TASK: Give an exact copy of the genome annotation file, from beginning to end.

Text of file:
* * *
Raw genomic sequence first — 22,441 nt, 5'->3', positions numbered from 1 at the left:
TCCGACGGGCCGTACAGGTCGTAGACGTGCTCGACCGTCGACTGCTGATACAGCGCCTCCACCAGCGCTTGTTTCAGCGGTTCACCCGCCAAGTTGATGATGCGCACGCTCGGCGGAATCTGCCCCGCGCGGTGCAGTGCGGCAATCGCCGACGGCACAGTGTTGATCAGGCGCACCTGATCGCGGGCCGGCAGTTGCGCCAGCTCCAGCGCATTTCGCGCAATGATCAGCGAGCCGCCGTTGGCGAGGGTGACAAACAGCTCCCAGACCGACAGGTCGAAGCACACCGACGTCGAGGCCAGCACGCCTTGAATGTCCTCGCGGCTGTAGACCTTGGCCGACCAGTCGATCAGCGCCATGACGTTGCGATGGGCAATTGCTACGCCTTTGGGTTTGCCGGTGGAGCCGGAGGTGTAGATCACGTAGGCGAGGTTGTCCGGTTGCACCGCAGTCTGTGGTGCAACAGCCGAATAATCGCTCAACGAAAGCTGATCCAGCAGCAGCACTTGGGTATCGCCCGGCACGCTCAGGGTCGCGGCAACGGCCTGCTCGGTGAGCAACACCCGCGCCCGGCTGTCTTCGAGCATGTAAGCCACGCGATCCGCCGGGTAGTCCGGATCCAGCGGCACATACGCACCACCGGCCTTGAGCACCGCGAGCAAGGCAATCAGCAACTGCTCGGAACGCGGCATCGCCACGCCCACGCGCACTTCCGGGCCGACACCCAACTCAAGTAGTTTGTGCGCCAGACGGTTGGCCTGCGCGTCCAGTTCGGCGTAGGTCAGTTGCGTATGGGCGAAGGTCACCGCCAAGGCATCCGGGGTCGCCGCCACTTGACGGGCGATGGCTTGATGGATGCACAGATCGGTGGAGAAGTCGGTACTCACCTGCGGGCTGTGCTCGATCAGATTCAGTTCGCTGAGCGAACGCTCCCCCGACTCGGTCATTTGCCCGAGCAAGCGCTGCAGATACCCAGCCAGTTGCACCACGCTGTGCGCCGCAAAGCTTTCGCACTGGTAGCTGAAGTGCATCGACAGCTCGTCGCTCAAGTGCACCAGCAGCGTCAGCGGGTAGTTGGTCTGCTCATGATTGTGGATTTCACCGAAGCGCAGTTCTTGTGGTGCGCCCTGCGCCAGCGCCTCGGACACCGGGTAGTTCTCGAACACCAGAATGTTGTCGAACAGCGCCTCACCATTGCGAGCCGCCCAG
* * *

Raw genomic sequence first — 22,441 nt, 5'->3', positions numbered from 1 at the left:
TCCGACGGGCCGTACAGGTCGTAGACGTGCTCGACCGTCGACTGCTGATACAGCGCCTCCACCAGCGCTTGTTTCAGCGGTTCACCCGCCAAGTTGATGATGCGCACGCTCGGCGGAATCTGCCCCGCGCGGTGCAGTGCGGCAATCGCCGACGGCACAGTGTTGATCAGGCGCACCTGATCGCGGGCCGGCAGTTGCGCCAGCTCCAGCGCATTTCGCGCAATGATCAGCGAGCCGCCGTTGGCGAGGGTGACAAACAGCTCCCAGACCGACAGGTCGAAGCACACCGACGTCGAGGCCAGCACGCCTTGAATGTCCTCGCGGCTGTAGACCTTGGCCGACCAGTCGATCAGCGCCATGACGTTGCGATGGGCAATTGCTACGCCTTTGGGTTTGCCGGTGGAGCCGGAGGTGTAGATCACGTAGGCGAGGTTGTCCGGTTGCACCGCAGTCTGTGGTGCAACAGCCGAATAATCGCTCAACGAAAGCTGATCCAGCAGCAGCACTTGGGTATCGCCCGGCACGCTCAGGGTCGCGGCAACGGCCTGCTCGGTGAGCAACACCCGCGCCCGGCTGTCTTCGAGCATGTAAGCCACGCGATCCGCCGGGTAGTCCGGATCCAGCGGCACATACGCACCACCGGCCTTGAGCACCGCGAGCAAGGCAATCAGCAACTGCTCGGAACGCGGCATCGCCACGCCCACGCGCACTTCCGGGCCGACACCCAACTCAAGTAGTTTGTGCGCCAGACGGTTGGCCTGCGCGTCCAGTTCGGCGTAGGTCAGTTGCGTATGGGCGAAGGTCACCGCCAAGGCATCCGGGGTCGCCGCCACTTGACGGGCGATGGCTTGATGGATGCACAGATCGGTGGAGAAGTCGGTACTCACCTGCGGGCTGTGCTCGATCAGATTCAGTTCGCTGAGCGAACGCTCCCCCGACTCGGTCATTTGCCCGAGCAAGCGCTGCAGATACCCAGCCAGTTGCACCACGCTGTGCGCCGCAAAGCTTTCGCACTGGTAGCTGAAGTGCATCGACAGCTCGTCGCTCAAGTGCACCAGCAGCGTCAGCGGGTAGTTGGTCTGCTCATGATTGTGGATTTCACCGAAGCGCAGTTCTTGTGGTGCGCCCTGCGCCAGCGCCTCGGACACCGGGTAGTTCTCGAACACCAGAATGTTGTCGAACAGCGCCTCACCATTGCGAGCCGCCCAG